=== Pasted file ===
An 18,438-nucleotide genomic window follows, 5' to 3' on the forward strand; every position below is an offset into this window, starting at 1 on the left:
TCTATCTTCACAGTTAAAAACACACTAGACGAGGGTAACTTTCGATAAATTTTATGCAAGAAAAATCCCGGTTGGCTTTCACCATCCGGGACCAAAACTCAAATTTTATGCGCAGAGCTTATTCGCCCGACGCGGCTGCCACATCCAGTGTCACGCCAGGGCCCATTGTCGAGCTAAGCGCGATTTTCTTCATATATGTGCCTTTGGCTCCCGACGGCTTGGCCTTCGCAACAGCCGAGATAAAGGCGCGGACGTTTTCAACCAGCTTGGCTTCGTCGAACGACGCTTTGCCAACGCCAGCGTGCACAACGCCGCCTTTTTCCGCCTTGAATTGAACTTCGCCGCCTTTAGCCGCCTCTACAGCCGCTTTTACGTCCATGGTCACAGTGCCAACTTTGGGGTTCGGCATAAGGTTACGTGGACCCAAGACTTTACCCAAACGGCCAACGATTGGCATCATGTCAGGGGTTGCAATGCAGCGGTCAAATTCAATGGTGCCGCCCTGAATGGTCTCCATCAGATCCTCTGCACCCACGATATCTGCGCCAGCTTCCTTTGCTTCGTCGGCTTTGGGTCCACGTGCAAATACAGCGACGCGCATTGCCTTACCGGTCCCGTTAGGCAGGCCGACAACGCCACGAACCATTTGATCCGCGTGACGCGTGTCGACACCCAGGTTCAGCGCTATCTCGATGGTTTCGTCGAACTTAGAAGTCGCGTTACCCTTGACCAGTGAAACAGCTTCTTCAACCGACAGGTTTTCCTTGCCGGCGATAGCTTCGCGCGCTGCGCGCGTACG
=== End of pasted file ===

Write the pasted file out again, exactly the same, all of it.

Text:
An 18,438-nucleotide genomic window follows, 5' to 3' on the forward strand; every position below is an offset into this window, starting at 1 on the left:
TCTATCTTCACAGTTAAAAACACACTAGACGAGGGTAACTTTCGATAAATTTTATGCAAGAAAAATCCCGGTTGGCTTTCACCATCCGGGACCAAAACTCAAATTTTATGCGCAGAGCTTATTCGCCCGACGCGGCTGCCACATCCAGTGTCACGCCAGGGCCCATTGTCGAGCTAAGCGCGATTTTCTTCATATATGTGCCTTTGGCTCCCGACGGCTTGGCCTTCGCAACAGCCGAGATAAAGGCGCGGACGTTTTCAACCAGCTTGGCTTCGTCGAACGACGCTTTGCCAACGCCAGCGTGCACAACGCCGCCTTTTTCCGCCTTGAATTGAACTTCGCCGCCTTTAGCCGCCTCTACAGCCGCTTTTACGTCCATGGTCACAGTGCCAACTTTGGGGTTCGGCATAAGGTTACGTGGACCCAAGACTTTACCCAAACGGCCAACGATTGGCATCATGTCAGGGGTTGCAATGCAGCGGTCAAATTCAATGGTGCCGCCCTGAATGGTCTCCATCAGATCCTCTGCACCCACGATATCTGCGCCAGCTTCCTTTGCTTCGTCGGCTTTGGGTCCACGTGCAAATACAGCGACGCGCATTGCCTTACCGGTCCCGTTAGGCAGGCCGACAACGCCACGAACCATTTGATCCGCGTGACGCGTGTCGACACCCAGGTTCAGCGCTATCTCGATGGTTTCGTCGAACTTAGAAGTCGCGTTACCCTTGACCAGTGAAACAGCTTCTTCAACCGACAGGTTTTCCTTGCCGGCGATAGCTTCGCGCGCTGCGCGCGTACG